The long awaited sidecar chassis I ordered back in early February has arrived. Hot Dog!
Immediately I tore into the box, the first to come out was the most beautiful 19" chrome wheel...
Stripped the top off to review the rest of the contents.
Pulled out the various connecting pieces plus the box with nuts, bolts, linkage and instructions
Knocked the crate sides off to better check out the chassis. May not look like much to most, but I can see the finished sidecar in my mind's eye. And I like what I see...
First we have to mount the subframe onto the KLR so the sidecar has a place to connect. This process involved removing several factory pieces and replacing them with new braces. The lower subframe is very strong and well designed. It comes in two halves, a left and a right. There are six bolts mounting it to the bike and well as four additional bolts connecting two halves together.
Here is the subframe mounted with the optional skid plate.
The subframe provides two lower mounting points for the sidecar. As you can see, the front lower mounting bolt is quite hefty.
As is the rear lower mounting bolt. You can see at the top of this photo, where the rear brake master cylinder now has a double banjo bolt mount so both the rear and the sidecar disk brakes can be activated with one foot pedal.
Now to mount the two upper brackets. This is when the decision to buy from an experienced and well respected sidecar builder was confirmed. The engineering that went into the design and fabrication the upper front bracket is impressive. Because this is the bracket that must handle the bulk of the stresses put on a sidecar rig, it must be sturdy and well engineered. The area to mount this bracket is limited and requires several contortions in order to thread the piece in and around the various engine and frame components in order to fit. In all it is mounted using three connecting points, two braces and six bolts.
The upper rear bracket was more straight forward, an easy install to the reinforced rear subframe.
While waiting for the chassis to arrive, more wiring was completed for the sidecar and the driving lights.
The bike is ready to be mated to the sidecar, but we are missing a couple of pieces. So before we can start that process, we wait and do our tax return..... Oh the joy!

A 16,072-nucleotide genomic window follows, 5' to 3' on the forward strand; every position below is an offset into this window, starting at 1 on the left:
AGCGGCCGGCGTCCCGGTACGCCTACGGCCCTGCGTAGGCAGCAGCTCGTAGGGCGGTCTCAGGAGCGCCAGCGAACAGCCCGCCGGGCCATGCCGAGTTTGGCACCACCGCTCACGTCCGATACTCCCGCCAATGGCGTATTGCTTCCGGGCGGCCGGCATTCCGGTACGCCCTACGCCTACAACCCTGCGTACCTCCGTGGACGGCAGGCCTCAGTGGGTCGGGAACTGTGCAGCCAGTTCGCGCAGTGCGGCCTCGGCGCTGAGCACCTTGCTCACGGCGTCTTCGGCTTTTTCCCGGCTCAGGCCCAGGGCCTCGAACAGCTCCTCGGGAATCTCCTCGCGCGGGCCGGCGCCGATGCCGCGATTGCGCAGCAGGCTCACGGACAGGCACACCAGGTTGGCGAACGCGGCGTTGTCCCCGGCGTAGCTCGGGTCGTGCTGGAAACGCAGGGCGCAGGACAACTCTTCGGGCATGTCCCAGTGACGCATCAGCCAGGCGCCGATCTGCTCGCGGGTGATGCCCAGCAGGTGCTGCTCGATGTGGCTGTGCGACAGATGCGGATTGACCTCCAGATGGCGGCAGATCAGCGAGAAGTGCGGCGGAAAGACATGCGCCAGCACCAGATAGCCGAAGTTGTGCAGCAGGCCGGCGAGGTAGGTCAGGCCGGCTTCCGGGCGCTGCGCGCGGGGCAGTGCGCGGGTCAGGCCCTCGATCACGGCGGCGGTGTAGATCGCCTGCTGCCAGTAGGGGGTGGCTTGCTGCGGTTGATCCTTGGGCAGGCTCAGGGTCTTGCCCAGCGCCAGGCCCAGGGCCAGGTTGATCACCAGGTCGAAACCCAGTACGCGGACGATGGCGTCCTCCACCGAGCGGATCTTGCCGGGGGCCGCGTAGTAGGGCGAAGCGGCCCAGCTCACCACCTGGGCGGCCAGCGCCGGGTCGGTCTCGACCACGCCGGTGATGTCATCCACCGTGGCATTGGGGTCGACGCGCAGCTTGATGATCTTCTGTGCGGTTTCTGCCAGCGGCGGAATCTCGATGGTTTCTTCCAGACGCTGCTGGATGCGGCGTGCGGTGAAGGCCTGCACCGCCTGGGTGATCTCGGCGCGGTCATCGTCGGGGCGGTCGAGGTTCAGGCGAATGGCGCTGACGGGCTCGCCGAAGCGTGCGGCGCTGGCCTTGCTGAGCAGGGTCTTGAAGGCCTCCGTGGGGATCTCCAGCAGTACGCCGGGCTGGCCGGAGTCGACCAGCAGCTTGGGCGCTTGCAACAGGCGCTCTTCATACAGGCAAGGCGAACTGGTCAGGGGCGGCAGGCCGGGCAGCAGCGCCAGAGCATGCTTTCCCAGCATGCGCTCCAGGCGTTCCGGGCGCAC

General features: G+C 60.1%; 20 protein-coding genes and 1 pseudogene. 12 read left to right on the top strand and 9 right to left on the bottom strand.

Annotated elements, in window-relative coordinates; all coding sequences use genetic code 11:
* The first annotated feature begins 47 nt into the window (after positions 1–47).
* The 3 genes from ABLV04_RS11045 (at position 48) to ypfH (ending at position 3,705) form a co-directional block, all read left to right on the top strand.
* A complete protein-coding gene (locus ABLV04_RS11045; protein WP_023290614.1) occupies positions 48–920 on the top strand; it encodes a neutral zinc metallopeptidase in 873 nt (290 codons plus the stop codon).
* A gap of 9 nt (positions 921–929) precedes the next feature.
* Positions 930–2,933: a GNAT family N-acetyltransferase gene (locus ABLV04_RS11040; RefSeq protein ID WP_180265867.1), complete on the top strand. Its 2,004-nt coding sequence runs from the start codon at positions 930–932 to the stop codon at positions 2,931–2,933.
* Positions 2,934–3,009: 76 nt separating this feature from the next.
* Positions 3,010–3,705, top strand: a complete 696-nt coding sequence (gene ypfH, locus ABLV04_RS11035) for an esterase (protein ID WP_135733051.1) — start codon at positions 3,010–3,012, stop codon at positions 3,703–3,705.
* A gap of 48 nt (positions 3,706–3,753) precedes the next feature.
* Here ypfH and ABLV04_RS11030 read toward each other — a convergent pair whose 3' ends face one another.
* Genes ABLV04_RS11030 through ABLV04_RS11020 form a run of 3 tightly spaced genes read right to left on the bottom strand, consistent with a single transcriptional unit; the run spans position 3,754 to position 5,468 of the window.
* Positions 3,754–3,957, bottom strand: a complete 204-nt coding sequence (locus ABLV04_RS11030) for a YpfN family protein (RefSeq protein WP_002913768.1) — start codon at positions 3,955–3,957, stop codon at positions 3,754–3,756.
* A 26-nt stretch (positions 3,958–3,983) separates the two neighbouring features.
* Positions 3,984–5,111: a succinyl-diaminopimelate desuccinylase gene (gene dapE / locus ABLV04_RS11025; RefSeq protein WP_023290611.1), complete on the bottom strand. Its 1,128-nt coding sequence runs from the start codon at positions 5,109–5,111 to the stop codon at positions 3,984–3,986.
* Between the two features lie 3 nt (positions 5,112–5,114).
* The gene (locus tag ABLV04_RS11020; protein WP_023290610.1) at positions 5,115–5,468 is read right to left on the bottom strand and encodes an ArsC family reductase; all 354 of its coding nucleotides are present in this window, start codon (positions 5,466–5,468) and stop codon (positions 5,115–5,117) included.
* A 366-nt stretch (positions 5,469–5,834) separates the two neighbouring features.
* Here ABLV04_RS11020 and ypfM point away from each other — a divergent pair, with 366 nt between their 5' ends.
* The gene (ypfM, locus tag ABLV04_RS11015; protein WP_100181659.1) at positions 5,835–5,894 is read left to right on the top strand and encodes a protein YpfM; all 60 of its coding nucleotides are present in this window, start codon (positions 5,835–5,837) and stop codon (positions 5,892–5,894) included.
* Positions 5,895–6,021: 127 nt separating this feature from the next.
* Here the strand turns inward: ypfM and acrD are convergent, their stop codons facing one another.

Before you ask where the sidecar body is.... there is not passenger body for this rig. It will outfitted with an aluminum truck tool box where all my gear, tools, parts and camping stuff can be safely stored.
When the last of the parts arrived, the mating process will commence.
Looks like a nice setup. What strengthening was done for the upper rear mount? Is the sidecar wheel/tire the same as one of the others on the KLR?ReplyDelete
Good question. Installed the Eagle Mike subframe upgrade kit to strengthen where it mounts to the main frame.ReplyDelete
Unfortunately the rig will have three different size tires - a 17, a 19 and a 21".
Nice beefy hardware....the stuff from Dauntless was great for my V-Strom Sidecar episode....The sidecar subframe sustained but a softball-sized divot but took out the front right wheel and bumper of the stupid cow's car that hit it......beefy.ReplyDelete
Three different sizes of tires....could be a logistical issue but then again, all my flats were on the pusher, invariably. Tubeless or tubed?
How much payload are you estimating for this rig?
The three different size tires does concern me. But I also knew I didn't want a car tire (too heavy) or trailer tire (too small of diameter) on the sidecar. I want the additional ground clearance of a 19".ReplyDelete
Was thinking to mount a spare rear pusher wheel with tire mounted (ala Ural) on top of the cargo box. More weight but easier to swap out than patch and repair a flat on the side of the road.
All I know is that the cargo weight will be less than a passenger and their luggage. This is a heavier duty chassis than the regular cargo chassis DMC sells. I may need to add some ballast to keep the chair down.